Then you’ll see this man or woman— someone, I always think, who looks very happy to be on TV. “Well, Charlie,” they say, “I’ve gone back and forth on the issues and whatnot, but I just can’t seem to make up my mind!” Some insist that there’s very little difference between candidate A and candidate B. Others claim that they’re with A on defense and health care but are leaning toward B when it comes to the economy.

I look at these people and can’t quite believe that they exist. Are they professional actors? I wonder. Or are they simply laymen who want a lot of attention?

To put them in perspective, I think of being on an airplane. The flight attendant comes down the aisle with her food cart and, eventually, parks it beside my seat. “Can I interest you in the chicken?” she asks. “Or would you prefer the platter of shit with bits of broken glass in it?”

To be undecided in this election is to pause for a moment and then ask how the chicken is cooked.

I mean, really, what’s to be confused about?

When doubting that anyone could not know whom they’re voting for, I inevitably think back to November, 1968. Hubert Humphrey was running against Richard Nixon, and when my mother couldn’t choose between them she had me do it for her. It was crazy. One minute I was eating potato chips in front of the TV, and the next I was at the fire station, waiting with people whose kids I went to school with. When it was our turn, we were led by a woman wearing a sash to one of a half-dozen booths, the curtain of which closed after we entered.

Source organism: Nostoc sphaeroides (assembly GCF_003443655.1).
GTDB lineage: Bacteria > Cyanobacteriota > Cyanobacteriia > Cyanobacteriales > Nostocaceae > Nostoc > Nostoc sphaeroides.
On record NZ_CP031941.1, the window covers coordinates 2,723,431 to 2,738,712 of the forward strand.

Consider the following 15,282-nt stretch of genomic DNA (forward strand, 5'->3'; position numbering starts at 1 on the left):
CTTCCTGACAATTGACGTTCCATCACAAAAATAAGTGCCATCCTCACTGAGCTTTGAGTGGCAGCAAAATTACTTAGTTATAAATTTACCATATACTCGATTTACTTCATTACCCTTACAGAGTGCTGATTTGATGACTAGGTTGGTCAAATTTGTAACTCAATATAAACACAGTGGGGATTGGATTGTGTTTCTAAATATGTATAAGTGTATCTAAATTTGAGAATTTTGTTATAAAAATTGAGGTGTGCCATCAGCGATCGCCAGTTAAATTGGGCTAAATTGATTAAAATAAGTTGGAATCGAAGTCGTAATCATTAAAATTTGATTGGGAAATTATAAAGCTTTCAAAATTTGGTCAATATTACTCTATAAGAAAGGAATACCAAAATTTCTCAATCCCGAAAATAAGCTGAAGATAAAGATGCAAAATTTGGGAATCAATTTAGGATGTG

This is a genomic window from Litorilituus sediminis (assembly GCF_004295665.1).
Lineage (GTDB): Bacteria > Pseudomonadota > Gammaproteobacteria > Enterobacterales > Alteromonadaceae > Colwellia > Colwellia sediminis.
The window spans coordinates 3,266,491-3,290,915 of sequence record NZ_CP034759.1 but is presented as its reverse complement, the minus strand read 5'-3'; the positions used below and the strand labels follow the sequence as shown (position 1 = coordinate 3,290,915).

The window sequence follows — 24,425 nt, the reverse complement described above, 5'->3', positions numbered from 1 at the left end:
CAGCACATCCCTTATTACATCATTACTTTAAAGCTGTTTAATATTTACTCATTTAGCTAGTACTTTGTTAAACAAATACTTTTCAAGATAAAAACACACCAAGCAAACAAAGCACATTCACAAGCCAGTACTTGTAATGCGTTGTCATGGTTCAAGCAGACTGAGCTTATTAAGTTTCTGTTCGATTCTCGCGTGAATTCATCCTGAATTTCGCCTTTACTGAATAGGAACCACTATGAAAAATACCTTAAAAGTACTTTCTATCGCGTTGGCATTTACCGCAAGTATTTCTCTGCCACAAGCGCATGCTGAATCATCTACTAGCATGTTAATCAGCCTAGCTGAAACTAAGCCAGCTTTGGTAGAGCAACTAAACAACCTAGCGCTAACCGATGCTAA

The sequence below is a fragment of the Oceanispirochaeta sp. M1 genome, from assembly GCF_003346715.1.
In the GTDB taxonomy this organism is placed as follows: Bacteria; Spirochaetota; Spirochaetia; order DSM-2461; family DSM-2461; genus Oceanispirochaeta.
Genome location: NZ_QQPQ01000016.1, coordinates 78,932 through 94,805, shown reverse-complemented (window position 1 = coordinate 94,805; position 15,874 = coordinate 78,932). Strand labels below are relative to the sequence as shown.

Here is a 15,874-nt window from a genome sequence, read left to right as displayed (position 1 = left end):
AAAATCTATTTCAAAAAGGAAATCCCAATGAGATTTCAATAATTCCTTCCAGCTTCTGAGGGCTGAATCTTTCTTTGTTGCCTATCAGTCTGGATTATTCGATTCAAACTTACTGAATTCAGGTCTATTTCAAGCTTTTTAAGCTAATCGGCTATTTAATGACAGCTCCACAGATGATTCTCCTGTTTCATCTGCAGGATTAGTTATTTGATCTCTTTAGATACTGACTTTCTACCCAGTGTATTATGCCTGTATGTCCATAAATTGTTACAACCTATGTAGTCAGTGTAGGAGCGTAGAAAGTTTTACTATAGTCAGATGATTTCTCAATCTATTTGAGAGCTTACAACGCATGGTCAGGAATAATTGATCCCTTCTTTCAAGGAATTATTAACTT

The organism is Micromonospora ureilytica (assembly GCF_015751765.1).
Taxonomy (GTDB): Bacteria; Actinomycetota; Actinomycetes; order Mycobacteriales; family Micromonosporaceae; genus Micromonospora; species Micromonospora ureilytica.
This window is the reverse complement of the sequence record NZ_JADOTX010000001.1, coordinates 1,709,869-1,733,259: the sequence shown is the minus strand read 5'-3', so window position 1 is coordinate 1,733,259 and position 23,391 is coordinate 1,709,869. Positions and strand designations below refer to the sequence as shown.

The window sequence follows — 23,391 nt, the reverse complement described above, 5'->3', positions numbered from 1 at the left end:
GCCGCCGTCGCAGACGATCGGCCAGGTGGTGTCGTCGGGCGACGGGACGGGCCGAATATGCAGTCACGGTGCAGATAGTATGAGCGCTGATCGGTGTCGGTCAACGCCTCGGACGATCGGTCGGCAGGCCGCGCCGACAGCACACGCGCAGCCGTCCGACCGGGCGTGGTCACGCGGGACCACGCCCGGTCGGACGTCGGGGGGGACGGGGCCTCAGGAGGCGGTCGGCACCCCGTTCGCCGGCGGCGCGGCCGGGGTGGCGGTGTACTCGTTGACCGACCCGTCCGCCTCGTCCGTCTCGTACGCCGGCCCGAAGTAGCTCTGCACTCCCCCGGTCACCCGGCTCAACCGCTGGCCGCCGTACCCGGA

Read the entire essay...

Still can't decide - then maybe this will help. I was surprised at some of what McCain brought to the table here. You might be too.

Unbelievable McCain Vs. Obama Dance-Off - Watch more free videos

When someone like me, with a blog like this, gets an email with this in it, you know I have to post it.

Find more political action figures here at ImageGate.

And finally...

I've been reading Blogger Dad almost since he started over four months ago. Blogger Dad is a writer, cartoonist and new dad who I'm lucky enough to have an occasional discussion concerning comic book characters and not get laughed at. For being relatively new to blogging, Blogger Dad, aka David, has quickly created a quality site that draws in a number of readers. A large part of this is due to his writing style which is a combination of a down-to-earth tone, intelligence, and simple honesty, making David likable both as a blogger and as a person. Read Blogger Dad over the weekend and you'll see what I mean.

Have a good weekend! We're taking the girls to an intervention!